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  1. #21
    Jim Fitzgerald's Avatar
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    Quote Originally Posted by mike c View Post
    Saturday I went to the RIVERSIDE SHOW AND LOOKED at the carbon transfer prints Jim had there, what beautiful prints. I've never see one live and close up, now I can understand its interest and popularity .Jim described the process to me in layman’s terms how they were made . Was very impressed with the whole technique. This is the last day of the RIVERSIDE SHOW. So if you are interested to talk or see better go. It’s free, and they have other photographers as well.
    Mike c.
    Mike, thanks for the nice comments on my images. I'm always glad to talk about carbon transfer. I try to keep it simple but sometimes my enthusiasm takes over and I get crazy talking about it. I always have to thank Sandy and Vaughn for getting me started.

    Jim

  2. #22

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    Thanks for showeing interst in my qestions,you made a very understandble and clear discribtion of the procress Jim. mike

  3. #23
    Struan Gray's Avatar
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    Sandy, if you're looking for the naturally black form of Mica (found under the catchall name of 'biotite') in order to get the same tonal inversion as in a tintype, you will probably have to go to a mineral dealer. It absorbs light very well, so if you can find a sheet you can always make more by cleaving it into thinner sheets still.

    If you want the transparant type there are consumer applications like the stove windows mentioned by Don which make large-ish sheets easier to find. Small pieces - up to an inch square - of very high quality are also available quite cheaply from microscope suppliers.


    To answer the original question: I love intaglio printing, so I would have to go with photogravure. I am still looking for colour photogravures to see if I like them as much as I think I will.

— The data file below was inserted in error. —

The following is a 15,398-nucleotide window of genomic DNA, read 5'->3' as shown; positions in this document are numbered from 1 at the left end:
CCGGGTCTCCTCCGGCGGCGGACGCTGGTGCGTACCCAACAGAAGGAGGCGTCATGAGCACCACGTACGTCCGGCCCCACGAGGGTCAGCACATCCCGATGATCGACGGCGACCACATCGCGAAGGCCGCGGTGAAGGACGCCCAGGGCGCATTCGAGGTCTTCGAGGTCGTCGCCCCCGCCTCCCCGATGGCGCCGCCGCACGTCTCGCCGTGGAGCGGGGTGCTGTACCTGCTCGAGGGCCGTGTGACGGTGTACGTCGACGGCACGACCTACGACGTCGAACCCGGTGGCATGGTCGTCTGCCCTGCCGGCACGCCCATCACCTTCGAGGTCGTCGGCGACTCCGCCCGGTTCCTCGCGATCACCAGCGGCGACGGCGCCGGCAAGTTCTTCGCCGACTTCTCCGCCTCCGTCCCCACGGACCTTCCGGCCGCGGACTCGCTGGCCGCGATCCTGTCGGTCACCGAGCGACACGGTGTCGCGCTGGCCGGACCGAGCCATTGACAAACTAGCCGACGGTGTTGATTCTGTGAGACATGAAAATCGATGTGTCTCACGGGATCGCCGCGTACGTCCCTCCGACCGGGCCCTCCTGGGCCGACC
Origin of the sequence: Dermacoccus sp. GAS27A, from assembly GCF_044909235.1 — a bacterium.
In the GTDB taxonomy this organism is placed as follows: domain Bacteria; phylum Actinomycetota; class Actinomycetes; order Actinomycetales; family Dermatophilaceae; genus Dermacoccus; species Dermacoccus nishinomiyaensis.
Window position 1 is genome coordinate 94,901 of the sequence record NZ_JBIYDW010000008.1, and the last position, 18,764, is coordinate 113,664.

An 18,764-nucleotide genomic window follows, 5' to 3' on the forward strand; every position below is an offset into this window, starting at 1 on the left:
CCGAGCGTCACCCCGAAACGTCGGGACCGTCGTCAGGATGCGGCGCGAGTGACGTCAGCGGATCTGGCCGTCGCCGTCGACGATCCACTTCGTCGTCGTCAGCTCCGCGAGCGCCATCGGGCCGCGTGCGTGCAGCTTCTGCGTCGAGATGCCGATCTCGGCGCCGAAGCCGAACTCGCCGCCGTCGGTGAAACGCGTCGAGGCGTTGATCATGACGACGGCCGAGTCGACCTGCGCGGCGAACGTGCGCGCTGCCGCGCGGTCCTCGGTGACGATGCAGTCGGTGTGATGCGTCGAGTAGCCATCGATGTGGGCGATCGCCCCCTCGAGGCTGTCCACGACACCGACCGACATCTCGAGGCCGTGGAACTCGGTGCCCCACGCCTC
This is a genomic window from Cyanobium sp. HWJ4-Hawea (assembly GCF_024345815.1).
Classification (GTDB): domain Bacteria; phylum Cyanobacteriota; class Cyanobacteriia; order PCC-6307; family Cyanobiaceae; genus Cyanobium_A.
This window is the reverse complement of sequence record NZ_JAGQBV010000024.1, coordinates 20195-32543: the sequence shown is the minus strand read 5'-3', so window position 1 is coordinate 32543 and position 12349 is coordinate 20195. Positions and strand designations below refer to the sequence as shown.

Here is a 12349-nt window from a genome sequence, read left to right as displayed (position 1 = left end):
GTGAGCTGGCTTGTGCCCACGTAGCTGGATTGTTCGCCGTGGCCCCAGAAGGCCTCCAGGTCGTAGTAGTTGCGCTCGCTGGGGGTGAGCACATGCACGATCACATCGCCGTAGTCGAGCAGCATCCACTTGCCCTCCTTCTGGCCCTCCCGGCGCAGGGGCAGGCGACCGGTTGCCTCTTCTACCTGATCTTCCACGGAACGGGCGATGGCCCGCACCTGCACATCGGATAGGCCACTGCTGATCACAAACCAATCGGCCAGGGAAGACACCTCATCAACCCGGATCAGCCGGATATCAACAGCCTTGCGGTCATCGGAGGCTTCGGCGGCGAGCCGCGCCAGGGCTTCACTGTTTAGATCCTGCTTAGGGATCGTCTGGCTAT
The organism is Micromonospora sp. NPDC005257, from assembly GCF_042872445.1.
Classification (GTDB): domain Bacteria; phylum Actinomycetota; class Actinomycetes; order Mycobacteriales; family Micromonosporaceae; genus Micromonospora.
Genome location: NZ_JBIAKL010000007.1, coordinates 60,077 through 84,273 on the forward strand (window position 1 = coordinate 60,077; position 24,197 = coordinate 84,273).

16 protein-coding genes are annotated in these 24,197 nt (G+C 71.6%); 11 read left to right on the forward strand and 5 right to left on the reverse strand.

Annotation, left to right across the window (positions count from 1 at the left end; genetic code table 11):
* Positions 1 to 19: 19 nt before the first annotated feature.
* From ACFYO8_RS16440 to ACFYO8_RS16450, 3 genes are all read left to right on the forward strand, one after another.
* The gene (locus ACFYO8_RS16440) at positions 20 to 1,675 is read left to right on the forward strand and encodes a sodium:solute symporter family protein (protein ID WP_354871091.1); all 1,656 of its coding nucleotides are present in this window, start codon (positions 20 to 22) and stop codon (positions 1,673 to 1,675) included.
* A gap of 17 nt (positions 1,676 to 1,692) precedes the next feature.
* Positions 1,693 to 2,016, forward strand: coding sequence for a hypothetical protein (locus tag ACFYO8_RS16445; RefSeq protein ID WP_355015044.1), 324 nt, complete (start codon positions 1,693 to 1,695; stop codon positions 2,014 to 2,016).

4. #24

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    Quote Originally Posted by Lukas Werth View Post
    I once tried to print with casein/gum (direct pigment, in this case cobalt oxide) on ceramic tiles which were then glazed over. I was successful of sorts: the result was a blue image with beautiful tonations and shadows, but there were some blisters in the glazing which were difficult to get rid off (not impossible, that is, but I spopped my experiments at that point for other reasons.
    Lukas, I'm really interested in your description, since I'm about to try printing gum on some ceramic floor tiles that the previous owner of the house left here. These are glazed, not shiny glazed but smooth and slick enough that I'm going to need to fashion some way of helping the gum adhere. I'm thinking I'll sand the tiles and then use pumice in acrylic to add tooth. Then if I could print gum on that successfully, I was thinking of using some sort of sealer on them. I'm not clear from your description; were these unglazed tiles that you printed on and then glazed and fired? That would probably be the most reliably durable way of printing on tile.